Could Intermittent Fasting Increase Diabetes Risk? Yes, Say These Researchers

Intermittent fasting is more a fad than a safe and effective way to lose weight and promote health and longevity.

On the heels of this study which found insulin resistance from intermittent fasting is this new study which finds, again, insulin resistance from intermittent fasting. Also muscle loss and fat gain.

It was presented at the European Society of Endocrinology’s annual meeting. Not published yet but here’s the abstract:

Could intermittent fasting diets increase diabetes risk?

Abstract 605

Intermittent fasting for three months decreases pancreatic islet mass and increases insulin resistance in Wistar rats.

Ana Cláudia Munhoz Bonassa, Angelo Rafael Carpinelli
University of São Paulo, São Paulo, Brazil.

Introduction: It is known that fasting causes several physiological changes in the endocrine pancreas, such as insulin secretion, pancreatic islet metabolism and beta cells redox state. However, there is still no consensus about the effects of intermittent fasting (IF), a fad diet widespread by the media and adopted by individuals seeking rapid weight loss. In the present study, we sought to study the effects of the IF diet for three months in an animal model.

Methods: Thirty-day-old female Wistar rats were submitted to IF for three months. During this time body weight and food intake were recorded. After the treatment the animals were killed, and pancreatic islets, perigonadal white adipose tissue, extensor digitorum longus muscle tissue and liver were collected for different analyses.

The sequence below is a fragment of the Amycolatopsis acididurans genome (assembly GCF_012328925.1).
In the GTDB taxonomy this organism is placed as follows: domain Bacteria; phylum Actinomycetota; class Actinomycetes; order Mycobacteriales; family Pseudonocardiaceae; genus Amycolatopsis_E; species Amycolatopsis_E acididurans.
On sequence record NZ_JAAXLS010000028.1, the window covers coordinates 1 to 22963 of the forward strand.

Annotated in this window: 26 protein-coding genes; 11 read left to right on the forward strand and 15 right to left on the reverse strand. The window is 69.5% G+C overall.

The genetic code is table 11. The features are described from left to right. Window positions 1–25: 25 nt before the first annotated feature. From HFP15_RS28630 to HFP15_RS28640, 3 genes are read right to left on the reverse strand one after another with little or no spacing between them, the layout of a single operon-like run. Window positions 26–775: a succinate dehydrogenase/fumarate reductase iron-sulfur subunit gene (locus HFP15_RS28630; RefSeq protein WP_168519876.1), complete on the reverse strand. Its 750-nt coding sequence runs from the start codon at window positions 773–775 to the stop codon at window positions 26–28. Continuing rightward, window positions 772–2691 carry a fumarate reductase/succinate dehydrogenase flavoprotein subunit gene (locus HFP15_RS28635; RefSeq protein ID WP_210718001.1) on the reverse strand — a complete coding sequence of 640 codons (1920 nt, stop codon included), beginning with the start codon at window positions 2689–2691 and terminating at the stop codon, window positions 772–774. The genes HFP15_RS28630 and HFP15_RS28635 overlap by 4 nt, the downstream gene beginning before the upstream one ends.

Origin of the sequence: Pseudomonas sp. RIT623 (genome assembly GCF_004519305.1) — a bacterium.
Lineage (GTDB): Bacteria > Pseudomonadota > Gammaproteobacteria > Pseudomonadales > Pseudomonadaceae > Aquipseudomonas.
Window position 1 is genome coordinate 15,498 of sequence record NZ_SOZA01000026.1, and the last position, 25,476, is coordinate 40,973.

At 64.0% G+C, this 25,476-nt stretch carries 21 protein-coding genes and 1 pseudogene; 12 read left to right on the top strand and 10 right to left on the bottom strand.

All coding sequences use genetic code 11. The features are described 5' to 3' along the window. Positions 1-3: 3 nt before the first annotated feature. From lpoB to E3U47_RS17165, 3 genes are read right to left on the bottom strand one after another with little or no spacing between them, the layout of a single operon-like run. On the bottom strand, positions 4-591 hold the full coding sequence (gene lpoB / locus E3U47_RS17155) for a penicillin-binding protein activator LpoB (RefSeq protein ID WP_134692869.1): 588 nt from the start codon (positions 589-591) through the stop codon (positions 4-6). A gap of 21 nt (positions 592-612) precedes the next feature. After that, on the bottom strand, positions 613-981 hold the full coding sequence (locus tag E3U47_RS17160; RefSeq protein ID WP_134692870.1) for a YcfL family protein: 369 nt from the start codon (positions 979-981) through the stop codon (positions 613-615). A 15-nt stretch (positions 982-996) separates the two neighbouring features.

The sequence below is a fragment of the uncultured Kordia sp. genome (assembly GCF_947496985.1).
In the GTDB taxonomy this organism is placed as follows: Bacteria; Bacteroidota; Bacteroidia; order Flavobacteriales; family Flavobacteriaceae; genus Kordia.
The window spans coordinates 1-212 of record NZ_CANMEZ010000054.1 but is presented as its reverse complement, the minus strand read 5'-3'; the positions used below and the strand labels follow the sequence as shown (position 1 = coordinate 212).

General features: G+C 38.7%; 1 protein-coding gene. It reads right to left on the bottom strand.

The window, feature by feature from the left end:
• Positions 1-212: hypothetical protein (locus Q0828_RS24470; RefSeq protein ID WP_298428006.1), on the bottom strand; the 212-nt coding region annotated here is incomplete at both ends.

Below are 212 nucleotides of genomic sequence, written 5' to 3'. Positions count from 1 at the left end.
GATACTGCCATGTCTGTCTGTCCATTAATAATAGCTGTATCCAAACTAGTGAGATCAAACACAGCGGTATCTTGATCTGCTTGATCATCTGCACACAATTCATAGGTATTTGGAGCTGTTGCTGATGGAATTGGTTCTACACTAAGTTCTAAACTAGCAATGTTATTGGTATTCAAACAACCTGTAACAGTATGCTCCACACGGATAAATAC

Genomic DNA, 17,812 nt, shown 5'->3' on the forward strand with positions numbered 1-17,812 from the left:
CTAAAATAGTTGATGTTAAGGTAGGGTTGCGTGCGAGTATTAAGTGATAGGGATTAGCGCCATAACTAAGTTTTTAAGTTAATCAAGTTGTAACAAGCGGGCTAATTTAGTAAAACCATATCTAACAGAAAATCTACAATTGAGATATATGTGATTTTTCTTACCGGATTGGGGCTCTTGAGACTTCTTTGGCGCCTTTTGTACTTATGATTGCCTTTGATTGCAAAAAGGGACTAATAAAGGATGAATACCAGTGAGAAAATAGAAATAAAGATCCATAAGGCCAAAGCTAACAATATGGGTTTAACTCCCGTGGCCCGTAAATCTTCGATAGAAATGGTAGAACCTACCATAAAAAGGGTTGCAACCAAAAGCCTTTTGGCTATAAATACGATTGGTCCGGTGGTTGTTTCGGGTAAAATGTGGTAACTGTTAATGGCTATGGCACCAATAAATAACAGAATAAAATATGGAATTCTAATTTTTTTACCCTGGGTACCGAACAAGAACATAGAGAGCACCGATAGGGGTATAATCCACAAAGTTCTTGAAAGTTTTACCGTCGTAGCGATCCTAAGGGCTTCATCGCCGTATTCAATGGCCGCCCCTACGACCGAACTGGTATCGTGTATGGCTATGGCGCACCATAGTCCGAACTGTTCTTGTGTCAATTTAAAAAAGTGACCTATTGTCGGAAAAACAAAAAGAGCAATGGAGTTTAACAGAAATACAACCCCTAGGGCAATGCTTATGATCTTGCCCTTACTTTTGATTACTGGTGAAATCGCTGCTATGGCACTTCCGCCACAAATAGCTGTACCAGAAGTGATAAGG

Results: IF decreased body weight and food intake. The stomach was greatly increased in size. There was an increase in adipose tissue and a decrease in muscle tissue. IF caused elevation of plasmatic insulin levels, both baseline and after glucose administration. In vitro, IF pancreatic islets had increased insulin secretion, glucose metabolism and net reactive oxygen species production, while decreased their mass. In addition, impairment in AKT phosphorylation was observed in peripheral tissues indicating insulin resistance.

Discussion: Previous studies showed an increase in orexigenic neurotransmitters production in IF, inducing hunger and hyperphagia in the ad libitum feeding days. Our experiments demonstrate that, despite the weight loss, IF treatment induces undesirable effects on tissue homeostasis. Therefore, the hyperinsulinemia registered in vivo and in vitro, associated with the impairment of glucose tolerance and the decrease in AKT phosphorylation, make clear the occurrence of peripheral insulin resistance. The increased metabolism of pancreatic islets dispersed cells, after IF treatment, indorses the higher insulin secretion. Furthermore, the decrease in the pancreatic islet mass indicates that three months of IF treatment cause severe impairment in glucose homeostasis.

In conclusion, intermittent fasting diet may not be healthy to be adopted by individuals seeking rapid weight loss.

The upside? Weight loss.
The downside? Muscle loss, abdominal fat gain, elevated insulin levels, increased free radical production, insulin resistance, pancreatic cell damage, increased diabetes risk.

Lead author, Ana Bonassa:

“This is the first study to show that, despite weight loss, intermittent fasting diets may actually damage the pancreas and affect insulin function in normal healthy individuals, which could lead to diabetes and serious health issues.”

“We should consider that overweight or obese people who opt for intermittent fasting diets may already have insulin resistance, so although this diet may lead to early, rapid weight loss, in the long-term there could be potentially serious damaging effects to their health, such as the development of type-2 diabetes.”

1 thought on “Could Intermittent Fasting Increase Diabetes Risk? Yes, Say These Researchers

  1. Pingback: The Downside To Fasting: Oxidative Damage And Muscle Loss | Fanatic Cook

Leave a Reply

Fill in your details below or click an icon to log in: Logo

You are commenting using your account. Log Out /  Change )

Facebook photo

You are commenting using your Facebook account. Log Out /  Change )

Connecting to %s